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There’s a memorable scene in Woody Allen’s 1977 masterpiece, Annie Hall, when the romantic leads, Alvy Singer (Allen) and Annie Hall (Diane Keaton), engage in the first ritual of courtship — the blandest of conversations, taking place while they have drinks on a balcony. Their conversation goes like this:
Annie I would like to take a serious photography course.
Alvy Photography’s interesting, ’cause, you know, it’s a new art form and a set of esthetic criteria has not emerged yet.
What punctures the pretentiousness and makes the scene so memorable is that even as they keep talking, their private thoughts are revealed in subtitles that accompany the dialogue:
Annie He probably thinks I’m a yo-yo.
Alvy I wonder what she looks like naked?
Allen’s point is clear: Speech needs to be decoded; behind even the most innocuous of comments lies a raft of other meanings; what we think people are saying isn’t necessarily what they’re saying at all.
Watching the Golden Globes, it was hard not to remember this. Rarely have the winners’ thank-you’s seemed as carefully crafted and aimed at an audience beyond the 90 or so members of the Hollywood Foreign Press Association who present the Globes. That’s because, as awards season enters its critical post-Globes phase, the candidates — helped by a flotilla of publicists and advisers — are thinking of the bigger prizes, the Oscars, and honing their messages just as much as any political candidate who moves from one primary victory to the next. Heartfelt as the winners’ speeches were, they also were lobbed at Academy members, who happen to be in the midst of nominations voting.
Perhaps that’s why these remarks were subtly different from those at awards shows of old, which so often have been dominated by lists (and even listicles) of agents, managers, family and friends. These speeches also conveyed subliminal points strategists want to hit home.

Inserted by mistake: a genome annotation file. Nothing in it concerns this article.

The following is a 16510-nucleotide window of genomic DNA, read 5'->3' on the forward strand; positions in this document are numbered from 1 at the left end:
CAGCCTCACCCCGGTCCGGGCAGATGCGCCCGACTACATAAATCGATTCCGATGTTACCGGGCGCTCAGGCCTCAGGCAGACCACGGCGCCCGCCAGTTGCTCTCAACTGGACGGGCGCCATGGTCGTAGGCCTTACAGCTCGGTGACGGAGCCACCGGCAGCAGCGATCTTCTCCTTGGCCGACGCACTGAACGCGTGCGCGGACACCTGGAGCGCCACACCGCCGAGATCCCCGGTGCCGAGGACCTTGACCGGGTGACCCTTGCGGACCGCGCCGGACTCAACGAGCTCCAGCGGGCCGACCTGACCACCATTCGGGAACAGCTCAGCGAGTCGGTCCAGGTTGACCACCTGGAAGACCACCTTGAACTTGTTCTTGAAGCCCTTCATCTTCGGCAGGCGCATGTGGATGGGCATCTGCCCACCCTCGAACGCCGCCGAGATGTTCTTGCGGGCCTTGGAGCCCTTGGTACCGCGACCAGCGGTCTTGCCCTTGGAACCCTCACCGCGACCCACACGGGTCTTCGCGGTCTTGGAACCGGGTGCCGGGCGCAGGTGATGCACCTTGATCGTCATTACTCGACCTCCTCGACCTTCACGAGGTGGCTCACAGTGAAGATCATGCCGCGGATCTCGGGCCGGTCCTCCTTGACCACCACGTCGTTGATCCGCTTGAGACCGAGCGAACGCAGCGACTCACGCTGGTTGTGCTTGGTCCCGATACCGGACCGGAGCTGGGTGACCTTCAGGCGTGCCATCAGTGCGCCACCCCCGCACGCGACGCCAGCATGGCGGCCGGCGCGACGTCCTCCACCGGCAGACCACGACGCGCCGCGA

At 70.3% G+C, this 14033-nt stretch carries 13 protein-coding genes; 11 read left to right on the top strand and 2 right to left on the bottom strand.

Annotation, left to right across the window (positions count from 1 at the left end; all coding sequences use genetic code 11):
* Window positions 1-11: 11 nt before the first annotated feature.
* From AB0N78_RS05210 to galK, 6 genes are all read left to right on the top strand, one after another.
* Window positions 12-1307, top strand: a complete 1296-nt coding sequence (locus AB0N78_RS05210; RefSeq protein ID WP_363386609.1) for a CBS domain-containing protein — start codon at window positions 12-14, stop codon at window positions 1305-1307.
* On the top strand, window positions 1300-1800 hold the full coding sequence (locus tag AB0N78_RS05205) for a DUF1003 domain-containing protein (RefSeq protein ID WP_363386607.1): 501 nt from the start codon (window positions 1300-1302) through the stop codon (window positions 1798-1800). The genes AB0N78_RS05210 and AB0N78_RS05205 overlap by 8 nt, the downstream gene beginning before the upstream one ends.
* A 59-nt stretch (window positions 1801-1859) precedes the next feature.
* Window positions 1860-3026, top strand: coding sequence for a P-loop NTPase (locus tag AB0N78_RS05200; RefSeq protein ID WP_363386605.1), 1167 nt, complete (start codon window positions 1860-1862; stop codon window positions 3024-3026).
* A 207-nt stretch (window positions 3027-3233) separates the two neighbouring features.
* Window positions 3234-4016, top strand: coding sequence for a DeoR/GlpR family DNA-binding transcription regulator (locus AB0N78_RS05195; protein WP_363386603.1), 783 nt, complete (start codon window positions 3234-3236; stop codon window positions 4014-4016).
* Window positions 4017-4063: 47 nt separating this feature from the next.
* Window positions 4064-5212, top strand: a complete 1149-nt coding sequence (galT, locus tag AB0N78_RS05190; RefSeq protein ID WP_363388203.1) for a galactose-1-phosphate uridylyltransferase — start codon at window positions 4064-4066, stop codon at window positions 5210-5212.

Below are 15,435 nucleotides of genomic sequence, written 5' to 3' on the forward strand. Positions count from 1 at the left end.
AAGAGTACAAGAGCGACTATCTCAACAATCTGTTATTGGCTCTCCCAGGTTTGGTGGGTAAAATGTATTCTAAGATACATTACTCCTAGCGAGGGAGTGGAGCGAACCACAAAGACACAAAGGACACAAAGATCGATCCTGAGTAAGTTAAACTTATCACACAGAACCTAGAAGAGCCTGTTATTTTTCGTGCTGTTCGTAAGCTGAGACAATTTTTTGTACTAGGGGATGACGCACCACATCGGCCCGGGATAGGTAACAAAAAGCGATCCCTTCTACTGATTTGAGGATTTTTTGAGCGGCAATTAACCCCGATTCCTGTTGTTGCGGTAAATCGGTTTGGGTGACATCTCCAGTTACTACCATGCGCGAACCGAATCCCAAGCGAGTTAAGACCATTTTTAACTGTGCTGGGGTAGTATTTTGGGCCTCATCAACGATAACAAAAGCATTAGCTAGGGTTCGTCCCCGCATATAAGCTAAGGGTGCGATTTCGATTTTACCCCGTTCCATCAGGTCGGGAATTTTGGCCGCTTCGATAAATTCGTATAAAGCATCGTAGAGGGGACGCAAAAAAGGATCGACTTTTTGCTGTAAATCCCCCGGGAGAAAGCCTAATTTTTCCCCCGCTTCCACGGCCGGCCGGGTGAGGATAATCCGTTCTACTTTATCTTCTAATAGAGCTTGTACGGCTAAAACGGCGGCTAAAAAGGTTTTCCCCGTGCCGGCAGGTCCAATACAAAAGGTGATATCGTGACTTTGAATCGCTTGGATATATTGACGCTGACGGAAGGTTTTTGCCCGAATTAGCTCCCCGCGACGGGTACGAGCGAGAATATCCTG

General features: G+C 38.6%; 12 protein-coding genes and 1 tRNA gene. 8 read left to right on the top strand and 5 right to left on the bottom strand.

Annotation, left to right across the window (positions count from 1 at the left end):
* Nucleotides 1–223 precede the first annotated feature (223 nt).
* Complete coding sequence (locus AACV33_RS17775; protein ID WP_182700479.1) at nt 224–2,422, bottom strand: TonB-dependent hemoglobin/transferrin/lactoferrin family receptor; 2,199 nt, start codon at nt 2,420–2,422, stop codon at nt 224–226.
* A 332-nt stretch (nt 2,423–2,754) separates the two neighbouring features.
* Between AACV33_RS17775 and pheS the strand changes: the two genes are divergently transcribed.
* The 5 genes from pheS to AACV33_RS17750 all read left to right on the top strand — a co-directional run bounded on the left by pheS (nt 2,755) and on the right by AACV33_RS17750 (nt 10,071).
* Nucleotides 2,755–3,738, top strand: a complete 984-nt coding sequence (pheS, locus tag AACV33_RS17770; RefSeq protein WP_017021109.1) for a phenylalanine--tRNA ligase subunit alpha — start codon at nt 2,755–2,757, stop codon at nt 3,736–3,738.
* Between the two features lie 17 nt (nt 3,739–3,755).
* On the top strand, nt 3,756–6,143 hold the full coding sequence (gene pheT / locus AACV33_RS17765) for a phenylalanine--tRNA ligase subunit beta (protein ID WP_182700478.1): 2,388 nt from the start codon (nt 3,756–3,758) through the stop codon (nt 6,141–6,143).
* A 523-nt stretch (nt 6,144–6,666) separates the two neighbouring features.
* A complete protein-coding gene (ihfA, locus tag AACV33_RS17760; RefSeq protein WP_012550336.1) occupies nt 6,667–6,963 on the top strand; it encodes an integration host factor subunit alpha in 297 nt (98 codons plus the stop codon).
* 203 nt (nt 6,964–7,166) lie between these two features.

Consider Casey Affleck. I was as touched by his speech as anyone, while noting that it seemed designed to deflect from recent THR and New York Times articles that asked whether a double standard was at play when it came to the allegations around women that have been made against him and Birth of a Nation‘s Nate Parker.
“Despite how I might think I’m in charge at my house, it’s my kids who give me permission to do this because they have got the strength of character to keep at bay all the noise that sometimes surrounds people who live publicly and to let me travel for months at a time,” he said. “So I love you, Indiana and Atticus, thank you very much. And to their mom, who gave me just about every good acting idea I ever had, thank you very much, I love you.”
That hearth-and-home talk was an excellent antidote to allegations of sexual harassment, just as Ryan Gosling’s speech praising partner Eva Mendes was the perfect warm-up for a guy without the kind of backstory voters often fancy.
“I just would like to try and thank one person properly,” he said, “and say that while I was singing and dancing and playing piano and having one of the best experiences I’ve ever had on a film, my lady was raising our daughter, pregnant with our second and trying to help her brother fight his battle with cancer. If she hadn’t taken all that on so that I could have this experience, it would surely be someone else up here other than me today. So sweetheart, thank you.” Dedicating his prize to Mendes’ brother was an added bonus, prompting Time to note it “melted hearts everywhere” — hopefully including those of the 7,000 Academy members.
These speeches proved you can be sincere and still effective, especially in giving the pictures a boost. None was more on-message than La La Land.
“This is a film for dreamers,” said Emma Stone. “Hope and creativity are two of the most important things in the world, and that’s what this movie is about.”
As if that didn’t make the point clear enough, producer Marc Platt made it unmistakable when he jumped to the mic at the end of the evening. “Thank you to our cast, crew and to Damien [Chazelle] for reminding us of the magic and the power of cinema,” he said, “to make us feel not from cynicism or irony but with unbridled joy and passion, to dream more urgently, to live more fervently and to love more deeply — and now more than ever to find music and cinema that enters our mind and our soul and our hearts and unites us.”
Too bad some backstage cynic cut him off before he could finish his speech.
This story first appeared in the Jan. 20 issue of The Hollywood Reporter magazine. To receive the magazine, click here to subscribe.
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